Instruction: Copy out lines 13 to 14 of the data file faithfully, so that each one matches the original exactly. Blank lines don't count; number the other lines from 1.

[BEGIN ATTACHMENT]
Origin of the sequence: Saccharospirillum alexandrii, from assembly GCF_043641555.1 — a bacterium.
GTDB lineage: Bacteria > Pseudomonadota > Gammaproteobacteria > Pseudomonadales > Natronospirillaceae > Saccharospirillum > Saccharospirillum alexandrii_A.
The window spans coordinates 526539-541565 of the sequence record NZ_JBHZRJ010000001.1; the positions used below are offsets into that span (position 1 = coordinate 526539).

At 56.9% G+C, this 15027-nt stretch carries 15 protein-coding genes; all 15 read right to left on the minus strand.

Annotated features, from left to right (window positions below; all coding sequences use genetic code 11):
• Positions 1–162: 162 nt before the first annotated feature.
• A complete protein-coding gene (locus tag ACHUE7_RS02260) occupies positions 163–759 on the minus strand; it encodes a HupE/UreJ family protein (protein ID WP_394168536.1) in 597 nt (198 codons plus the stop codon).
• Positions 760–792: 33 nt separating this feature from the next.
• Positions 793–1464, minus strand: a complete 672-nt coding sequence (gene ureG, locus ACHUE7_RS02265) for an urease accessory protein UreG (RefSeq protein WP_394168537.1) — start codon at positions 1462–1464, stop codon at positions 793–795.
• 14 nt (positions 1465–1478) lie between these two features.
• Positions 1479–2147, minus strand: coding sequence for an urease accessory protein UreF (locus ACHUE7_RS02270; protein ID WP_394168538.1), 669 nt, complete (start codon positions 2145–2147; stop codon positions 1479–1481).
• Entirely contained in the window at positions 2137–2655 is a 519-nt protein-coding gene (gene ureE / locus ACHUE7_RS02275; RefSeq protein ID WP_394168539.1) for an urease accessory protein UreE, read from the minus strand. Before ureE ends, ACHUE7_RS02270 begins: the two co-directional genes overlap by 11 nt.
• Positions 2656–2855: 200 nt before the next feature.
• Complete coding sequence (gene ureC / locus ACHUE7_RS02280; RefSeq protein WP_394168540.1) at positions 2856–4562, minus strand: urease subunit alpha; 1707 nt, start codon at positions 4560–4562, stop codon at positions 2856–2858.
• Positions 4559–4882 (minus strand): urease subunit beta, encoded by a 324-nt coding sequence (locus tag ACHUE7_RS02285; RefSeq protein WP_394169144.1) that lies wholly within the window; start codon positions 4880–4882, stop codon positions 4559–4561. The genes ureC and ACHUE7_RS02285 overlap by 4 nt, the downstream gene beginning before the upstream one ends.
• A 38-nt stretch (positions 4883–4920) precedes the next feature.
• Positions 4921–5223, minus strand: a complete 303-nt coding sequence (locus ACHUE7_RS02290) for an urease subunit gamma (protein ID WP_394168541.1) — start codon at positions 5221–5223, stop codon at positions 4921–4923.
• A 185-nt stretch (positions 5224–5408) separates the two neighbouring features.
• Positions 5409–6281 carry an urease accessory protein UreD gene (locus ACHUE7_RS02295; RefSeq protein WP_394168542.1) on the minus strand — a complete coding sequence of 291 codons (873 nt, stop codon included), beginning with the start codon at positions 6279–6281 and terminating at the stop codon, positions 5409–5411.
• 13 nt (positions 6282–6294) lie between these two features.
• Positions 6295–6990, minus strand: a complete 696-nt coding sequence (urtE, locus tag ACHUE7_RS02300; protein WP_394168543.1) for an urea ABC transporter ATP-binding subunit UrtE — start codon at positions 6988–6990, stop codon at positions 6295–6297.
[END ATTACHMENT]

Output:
• Positions 2656–2855: 200 nt before the next feature.
• Complete coding sequence (gene ureC / locus ACHUE7_RS02280; RefSeq protein WP_394168540.1) at positions 2856–4562, minus strand: urease subunit alpha; 1707 nt, start codon at positions 4560–4562, stop codon at positions 2856–2858.